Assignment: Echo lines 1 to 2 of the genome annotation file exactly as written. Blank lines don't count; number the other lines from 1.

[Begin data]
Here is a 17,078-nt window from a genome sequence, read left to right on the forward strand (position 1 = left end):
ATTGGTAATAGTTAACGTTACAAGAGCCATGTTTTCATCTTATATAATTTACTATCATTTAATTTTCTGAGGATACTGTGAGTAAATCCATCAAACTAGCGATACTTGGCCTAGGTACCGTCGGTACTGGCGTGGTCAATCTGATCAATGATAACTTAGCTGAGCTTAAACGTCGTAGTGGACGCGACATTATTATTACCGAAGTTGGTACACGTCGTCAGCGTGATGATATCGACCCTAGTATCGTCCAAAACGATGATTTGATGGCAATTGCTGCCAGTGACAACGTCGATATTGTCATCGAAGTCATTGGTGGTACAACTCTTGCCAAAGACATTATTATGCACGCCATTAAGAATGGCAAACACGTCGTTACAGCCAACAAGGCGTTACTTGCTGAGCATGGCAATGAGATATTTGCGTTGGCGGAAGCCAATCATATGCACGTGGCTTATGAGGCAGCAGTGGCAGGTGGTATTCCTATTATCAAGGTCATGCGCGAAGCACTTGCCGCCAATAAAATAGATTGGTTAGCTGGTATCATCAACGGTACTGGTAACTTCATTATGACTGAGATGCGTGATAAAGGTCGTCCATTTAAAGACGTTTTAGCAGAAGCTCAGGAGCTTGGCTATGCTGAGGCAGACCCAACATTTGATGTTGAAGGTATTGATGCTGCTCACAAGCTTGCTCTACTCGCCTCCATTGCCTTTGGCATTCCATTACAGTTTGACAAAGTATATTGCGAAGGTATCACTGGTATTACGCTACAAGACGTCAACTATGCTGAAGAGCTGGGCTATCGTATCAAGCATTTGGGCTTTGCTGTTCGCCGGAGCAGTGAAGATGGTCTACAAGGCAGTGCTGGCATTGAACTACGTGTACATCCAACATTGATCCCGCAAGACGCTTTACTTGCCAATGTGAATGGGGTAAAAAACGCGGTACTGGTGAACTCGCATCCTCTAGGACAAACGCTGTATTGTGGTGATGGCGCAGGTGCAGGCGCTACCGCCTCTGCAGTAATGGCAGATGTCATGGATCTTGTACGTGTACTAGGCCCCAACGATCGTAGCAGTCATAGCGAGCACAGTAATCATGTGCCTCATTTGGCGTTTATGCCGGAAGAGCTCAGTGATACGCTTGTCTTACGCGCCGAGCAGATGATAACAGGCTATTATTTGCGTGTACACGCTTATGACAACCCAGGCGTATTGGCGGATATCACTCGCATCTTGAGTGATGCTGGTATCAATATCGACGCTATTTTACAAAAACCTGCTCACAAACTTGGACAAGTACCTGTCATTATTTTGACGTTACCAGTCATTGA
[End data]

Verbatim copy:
Here is a 17,078-nt window from a genome sequence, read left to right on the forward strand (position 1 = left end):
ATTGGTAATAGTTAACGTTACAAGAGCCATGTTTTCATCTTATATAATTTACTATCATTTAATTTTCTGAGGATACTGTGAGTAAATCCATCAAACTAGCGATACTTGGCCTAGGTACCGTCGGTACTGGCGTGGTCAATCTGATCAATGATAACTTAGCTGAGCTTAAACGTCGTAGTGGACGCGACATTATTATTACCGAAGTTGGTACACGTCGTCAGCGTGATGATATCGACCCTAGTATCGTCCAAAACGATGATTTGATGGCAATTGCTGCCAGTGACAACGTCGATATTGTCATCGAAGTCATTGGTGGTACAACTCTTGCCAAAGACATTATTATGCACGCCATTAAGAATGGCAAACACGTCGTTACAGCCAACAAGGCGTTACTTGCTGAGCATGGCAATGAGATATTTGCGTTGGCGGAAGCCAATCATATGCACGTGGCTTATGAGGCAGCAGTGGCAGGTGGTATTCCTATTATCAAGGTCATGCGCGAAGCACTTGCCGCCAATAAAATAGATTGGTTAGCTGGTATCATCAACGGTACTGGTAACTTCATTATGACTGAGATGCGTGATAAAGGTCGTCCATTTAAAGACGTTTTAGCAGAAGCTCAGGAGCTTGGCTATGCTGAGGCAGACCCAACATTTGATGTTGAAGGTATTGATGCTGCTCACAAGCTTGCTCTACTCGCCTCCATTGCCTTTGGCATTCCATTACAGTTTGACAAAGTATATTGCGAAGGTATCACTGGTATTACGCTACAAGACGTCAACTATGCTGAAGAGCTGGGCTATCGTATCAAGCATTTGGGCTTTGCTGTTCGCCGGAGCAGTGAAGATGGTCTACAAGGCAGTGCTGGCATTGAACTACGTGTACATCCAACATTGATCCCGCAAGACGCTTTACTTGCCAATGTGAATGGGGTAAAAAACGCGGTACTGGTGAACTCGCATCCTCTAGGACAAACGCTGTATTGTGGTGATGGCGCAGGTGCAGGCGCTACCGCCTCTGCAGTAATGGCAGATGTCATGGATCTTGTACGTGTACTAGGCCCCAACGATCGTAGCAGTCATAGCGAGCACAGTAATCATGTGCCTCATTTGGCGTTTATGCCGGAAGAGCTCAGTGATACGCTTGTCTTACGCGCCGAGCAGATGATAACAGGCTATTATTTGCGTGTACACGCTTATGACAACCCAGGCGTATTGGCGGATATCACTCGCATCTTGAGTGATGCTGGTATCAATATCGACGCTATTTTACAAAAACCTGCTCACAAACTTGGACAAGTACCTGTCATTATTTTGACGTTACCAGTCATTGA